Central pontine myelinolysis (CPM, osmotic demyelination syndrome) and acquired chronic hepatocerebral degeneration (ACHD) both occur in patients with liver failure, but are not thought to be caused by similar etiopathogenic mechanisms despite the fact that occasional patients exhibit both disorders. In our autopsy practice we have recently encountered three patients with the pontine lesions of acute or subacute osmotic demyelination syndrome, coupled with superimposed non-Wilsonian ACHD. All three patients had well-documented rapid elevations in serum sodium proximate to their demise, as well as terminal liver failure. A close intermingling and juxtaposition of lesions with severe demyelination and macrophage breakdown [thought to represent extrapontine myelinolysis (EPM)] to those with vacuolization of myelin but no cellular reaction or myelin loss (ACHD) was noted within some of the same anatomic areas. Particular overlap was seen in lesions at the cerebral cortical gray-white junction and in pencil fibers of the striatum. In these areas it was difficult to be certain whether the lesions were due to EPM or ACHD. We concluded that there was a synergism between the two disorders and raise the possibility that there may be factors common to both disorders that lead to similar anatomic sites for involvement.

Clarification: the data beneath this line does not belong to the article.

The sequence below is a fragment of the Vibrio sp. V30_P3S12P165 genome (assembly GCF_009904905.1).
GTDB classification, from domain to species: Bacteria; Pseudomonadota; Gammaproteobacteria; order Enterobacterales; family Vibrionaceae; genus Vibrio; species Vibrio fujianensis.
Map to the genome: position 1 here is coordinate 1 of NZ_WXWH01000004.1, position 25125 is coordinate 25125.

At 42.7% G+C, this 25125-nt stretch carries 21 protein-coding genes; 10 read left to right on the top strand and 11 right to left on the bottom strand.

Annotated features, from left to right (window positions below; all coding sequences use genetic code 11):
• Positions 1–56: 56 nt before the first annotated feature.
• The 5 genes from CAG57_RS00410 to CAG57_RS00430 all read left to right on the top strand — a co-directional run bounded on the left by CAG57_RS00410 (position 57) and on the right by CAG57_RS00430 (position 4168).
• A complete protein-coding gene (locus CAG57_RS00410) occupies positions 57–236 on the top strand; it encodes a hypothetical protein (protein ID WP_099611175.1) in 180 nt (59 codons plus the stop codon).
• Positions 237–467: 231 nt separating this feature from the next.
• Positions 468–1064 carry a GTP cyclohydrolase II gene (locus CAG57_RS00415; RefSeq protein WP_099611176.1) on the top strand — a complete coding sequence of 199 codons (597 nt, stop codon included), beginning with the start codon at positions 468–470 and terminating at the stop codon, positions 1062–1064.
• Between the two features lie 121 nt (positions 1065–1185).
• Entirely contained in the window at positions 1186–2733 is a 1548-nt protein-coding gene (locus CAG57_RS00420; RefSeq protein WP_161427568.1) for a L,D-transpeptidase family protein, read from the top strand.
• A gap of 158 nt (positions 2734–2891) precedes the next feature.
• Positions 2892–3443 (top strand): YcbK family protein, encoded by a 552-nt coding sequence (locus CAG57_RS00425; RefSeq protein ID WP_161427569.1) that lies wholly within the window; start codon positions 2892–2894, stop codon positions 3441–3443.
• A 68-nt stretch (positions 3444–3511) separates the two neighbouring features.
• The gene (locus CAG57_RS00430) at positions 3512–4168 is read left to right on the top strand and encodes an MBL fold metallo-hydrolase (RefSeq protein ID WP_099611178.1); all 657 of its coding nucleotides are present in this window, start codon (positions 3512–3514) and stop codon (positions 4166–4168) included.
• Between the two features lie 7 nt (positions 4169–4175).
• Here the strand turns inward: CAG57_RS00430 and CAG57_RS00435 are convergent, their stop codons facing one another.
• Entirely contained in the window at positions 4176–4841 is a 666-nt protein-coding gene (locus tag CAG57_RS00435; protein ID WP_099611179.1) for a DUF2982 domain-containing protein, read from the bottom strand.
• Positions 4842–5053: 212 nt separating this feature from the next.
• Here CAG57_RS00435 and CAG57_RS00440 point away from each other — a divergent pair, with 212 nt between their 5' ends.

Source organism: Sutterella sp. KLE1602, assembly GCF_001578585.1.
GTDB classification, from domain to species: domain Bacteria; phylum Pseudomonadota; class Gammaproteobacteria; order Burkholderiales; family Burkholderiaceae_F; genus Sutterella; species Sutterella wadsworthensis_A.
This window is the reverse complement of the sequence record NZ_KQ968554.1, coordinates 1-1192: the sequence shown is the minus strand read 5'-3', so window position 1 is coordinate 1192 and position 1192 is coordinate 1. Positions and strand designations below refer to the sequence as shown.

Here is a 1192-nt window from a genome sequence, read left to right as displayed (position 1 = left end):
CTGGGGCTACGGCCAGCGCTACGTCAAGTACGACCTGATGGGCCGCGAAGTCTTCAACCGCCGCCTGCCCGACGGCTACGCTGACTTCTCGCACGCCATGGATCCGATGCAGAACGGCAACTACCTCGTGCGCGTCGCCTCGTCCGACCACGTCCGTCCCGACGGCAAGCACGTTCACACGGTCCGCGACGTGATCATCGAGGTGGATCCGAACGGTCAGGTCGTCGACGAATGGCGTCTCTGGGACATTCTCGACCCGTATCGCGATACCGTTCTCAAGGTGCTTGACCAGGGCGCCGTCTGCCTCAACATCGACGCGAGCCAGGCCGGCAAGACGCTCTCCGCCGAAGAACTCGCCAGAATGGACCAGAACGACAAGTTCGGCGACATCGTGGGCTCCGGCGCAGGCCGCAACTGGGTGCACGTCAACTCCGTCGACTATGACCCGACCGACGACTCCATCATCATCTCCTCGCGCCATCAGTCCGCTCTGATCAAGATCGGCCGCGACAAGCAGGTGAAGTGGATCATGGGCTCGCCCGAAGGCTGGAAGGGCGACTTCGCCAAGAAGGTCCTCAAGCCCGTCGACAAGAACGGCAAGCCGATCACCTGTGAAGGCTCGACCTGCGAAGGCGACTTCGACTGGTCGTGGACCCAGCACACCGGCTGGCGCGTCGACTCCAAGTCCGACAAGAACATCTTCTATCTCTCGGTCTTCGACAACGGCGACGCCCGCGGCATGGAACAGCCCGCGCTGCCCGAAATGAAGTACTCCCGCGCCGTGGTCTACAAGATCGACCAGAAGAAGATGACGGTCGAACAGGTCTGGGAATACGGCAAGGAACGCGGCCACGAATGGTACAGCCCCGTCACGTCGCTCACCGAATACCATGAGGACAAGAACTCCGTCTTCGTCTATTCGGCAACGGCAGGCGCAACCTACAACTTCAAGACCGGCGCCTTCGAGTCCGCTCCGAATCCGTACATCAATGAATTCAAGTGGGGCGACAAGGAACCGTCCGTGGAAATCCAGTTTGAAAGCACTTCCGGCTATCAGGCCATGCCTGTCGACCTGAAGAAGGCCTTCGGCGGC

All Science Journal Classification (ASJC) codes
- Pathology and Forensic Medicine
- Clinical Neurology
- Cellular and Molecular Neuroscience